The Power of Story Part 3: Story as a Means of Inspiring and Challenging Our Teachers

Some of the most powerful in-services I have listened to myself were when the presenters went into storytelling mode.

South Pacific December 20, 2021

In my current role, I am involved in a number of teacher professional development programs over the year. Some occur in first world countries and some in developing countries. However, I have noticed a consistent aspect in the presentation regardless of county or venue: the power of story.

If I am presenting in the Pacific, then I will maximize stories that come from that context in my own teaching and working experience there. Or I will try and find stories that are embedded in that cultural context that will provide relevance and meaning to the teachers. 

It is usually the stories that make teachers immediately tune in and identify the take home point. Some of the most powerful in-services I have listened to myself were when the presenters went into storytelling mode. The theory came alive. The application was clear. The transfer of information was so much the better because of the story.

When I was a young principal, I felt keenly that the items I put on the staff agenda were important, and I struggled when the staff did not always agree with my viewpoint. Then I had the privilege of working under an experienced principal in a big high school. He told me that the experience was in the room and that I should listen to the team. He told me that it was not personal and that I should not make it personal. It made a huge difference to my own approach to administration. It was no longer me versus the rest. We were a team. I have shared that story numerous times with other young principals as I have in turn mentored them. Sharing that story has helped me reach other young principals again and again.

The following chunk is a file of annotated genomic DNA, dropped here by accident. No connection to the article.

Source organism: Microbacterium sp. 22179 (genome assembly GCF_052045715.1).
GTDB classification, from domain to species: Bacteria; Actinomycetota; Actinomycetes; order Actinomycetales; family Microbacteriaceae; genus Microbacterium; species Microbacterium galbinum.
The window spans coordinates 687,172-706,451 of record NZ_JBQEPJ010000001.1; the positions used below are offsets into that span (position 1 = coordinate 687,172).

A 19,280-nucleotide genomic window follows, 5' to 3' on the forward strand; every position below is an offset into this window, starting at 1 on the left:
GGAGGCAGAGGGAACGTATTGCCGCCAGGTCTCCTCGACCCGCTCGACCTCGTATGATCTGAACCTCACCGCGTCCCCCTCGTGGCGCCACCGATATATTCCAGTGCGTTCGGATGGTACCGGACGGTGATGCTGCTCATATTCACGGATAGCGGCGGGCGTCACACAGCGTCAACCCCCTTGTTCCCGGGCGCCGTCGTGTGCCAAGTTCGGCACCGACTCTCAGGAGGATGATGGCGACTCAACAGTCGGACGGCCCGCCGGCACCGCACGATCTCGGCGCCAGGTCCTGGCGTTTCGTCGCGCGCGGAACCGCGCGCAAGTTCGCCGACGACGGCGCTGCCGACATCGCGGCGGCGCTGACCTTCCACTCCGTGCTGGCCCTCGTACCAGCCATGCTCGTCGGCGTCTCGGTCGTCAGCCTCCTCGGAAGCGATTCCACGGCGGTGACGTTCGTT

As we share as administrators, we should not be afraid to share our mistakes and the lessons we have gleaned from them. It helps if we are vulnerable because teachers can identify with that, and it allows them to be vulnerable in return. 

We can also use the power of story by taking the time to listen to our teacher’s stories first before correcting them when we see negative behaviors, as there may be a reason for their behavior. I remember a teacher coming in one morning and blasting me as the principal in front of some students and staff in the foyer. I waited till recess and then went to see the teacher. I asked what I had done to upset her and she burst into tears. There had been an upset at home that morning. Whoever she saw first at school was going to receive an earful, and it just happened to be me. She apologized and I learnt a valuable lesson: provide opportunity for the story to be shared first.

So as you inspire and challenge your team, look for stories that resonate with where you want to take them. And ensure that your story is really Jesus’ story, a story of being transformed by Him.

This article is Part of the Series The Power of Story. Watch for last Part next week!


Author

David McClintock has served as a Bible teacher for most of his professional life. He has also been principal of six schools and a Conference and Union Education Director. He has twice returned full time to the High School Bible classroom from administration and has stepped back from being the Associate Education Director at the South Pacific Division when he was invited to be the principal at Avondale School, Australia, as school land is what he enjoys. He most enjoys engaging learners in knowing, loving and serving God. In July 2019, he was appointed the SPD Education Director.

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